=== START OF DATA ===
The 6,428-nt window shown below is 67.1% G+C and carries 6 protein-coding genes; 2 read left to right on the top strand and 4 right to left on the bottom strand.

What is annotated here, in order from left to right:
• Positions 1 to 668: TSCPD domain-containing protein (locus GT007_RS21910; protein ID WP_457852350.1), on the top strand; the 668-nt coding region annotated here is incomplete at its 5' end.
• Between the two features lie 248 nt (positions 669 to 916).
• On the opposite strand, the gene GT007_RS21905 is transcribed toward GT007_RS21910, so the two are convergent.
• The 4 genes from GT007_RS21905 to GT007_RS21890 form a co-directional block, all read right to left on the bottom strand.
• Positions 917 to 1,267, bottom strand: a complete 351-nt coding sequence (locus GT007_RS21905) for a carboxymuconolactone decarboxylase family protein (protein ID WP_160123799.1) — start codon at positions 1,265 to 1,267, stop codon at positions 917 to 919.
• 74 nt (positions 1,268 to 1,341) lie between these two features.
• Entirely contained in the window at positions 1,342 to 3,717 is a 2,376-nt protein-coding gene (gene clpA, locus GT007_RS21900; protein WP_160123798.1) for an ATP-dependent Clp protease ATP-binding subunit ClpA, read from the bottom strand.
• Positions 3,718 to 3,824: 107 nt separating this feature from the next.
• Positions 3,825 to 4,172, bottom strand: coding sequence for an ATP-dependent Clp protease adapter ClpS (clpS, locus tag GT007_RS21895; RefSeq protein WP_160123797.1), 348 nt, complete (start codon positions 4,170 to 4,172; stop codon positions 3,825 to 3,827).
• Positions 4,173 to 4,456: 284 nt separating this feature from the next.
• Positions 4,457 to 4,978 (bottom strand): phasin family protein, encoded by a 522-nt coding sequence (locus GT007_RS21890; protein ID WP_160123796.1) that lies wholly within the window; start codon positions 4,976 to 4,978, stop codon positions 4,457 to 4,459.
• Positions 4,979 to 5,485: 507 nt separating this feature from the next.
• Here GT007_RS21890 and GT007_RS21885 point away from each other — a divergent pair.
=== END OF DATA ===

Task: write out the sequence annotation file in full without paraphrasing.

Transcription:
The 6,428-nt window shown below is 67.1% G+C and carries 6 protein-coding genes; 2 read left to right on the top strand and 4 right to left on the bottom strand.

What is annotated here, in order from left to right:
• Positions 1 to 668: TSCPD domain-containing protein (locus GT007_RS21910; protein ID WP_457852350.1), on the top strand; the 668-nt coding region annotated here is incomplete at its 5' end.
• Between the two features lie 248 nt (positions 669 to 916).
• On the opposite strand, the gene GT007_RS21905 is transcribed toward GT007_RS21910, so the two are convergent.
• The 4 genes from GT007_RS21905 to GT007_RS21890 form a co-directional block, all read right to left on the bottom strand.
• Positions 917 to 1,267, bottom strand: a complete 351-nt coding sequence (locus GT007_RS21905) for a carboxymuconolactone decarboxylase family protein (protein ID WP_160123799.1) — start codon at positions 1,265 to 1,267, stop codon at positions 917 to 919.
• 74 nt (positions 1,268 to 1,341) lie between these two features.
• Entirely contained in the window at positions 1,342 to 3,717 is a 2,376-nt protein-coding gene (gene clpA, locus GT007_RS21900; protein WP_160123798.1) for an ATP-dependent Clp protease ATP-binding subunit ClpA, read from the bottom strand.
• Positions 3,718 to 3,824: 107 nt separating this feature from the next.
• Positions 3,825 to 4,172, bottom strand: coding sequence for an ATP-dependent Clp protease adapter ClpS (clpS, locus tag GT007_RS21895; RefSeq protein WP_160123797.1), 348 nt, complete (start codon positions 4,170 to 4,172; stop codon positions 3,825 to 3,827).
• Positions 4,173 to 4,456: 284 nt separating this feature from the next.
• Positions 4,457 to 4,978 (bottom strand): phasin family protein, encoded by a 522-nt coding sequence (locus GT007_RS21890; protein ID WP_160123796.1) that lies wholly within the window; start codon positions 4,976 to 4,978, stop codon positions 4,457 to 4,459.
• Positions 4,979 to 5,485: 507 nt separating this feature from the next.
• Here GT007_RS21890 and GT007_RS21885 point away from each other — a divergent pair.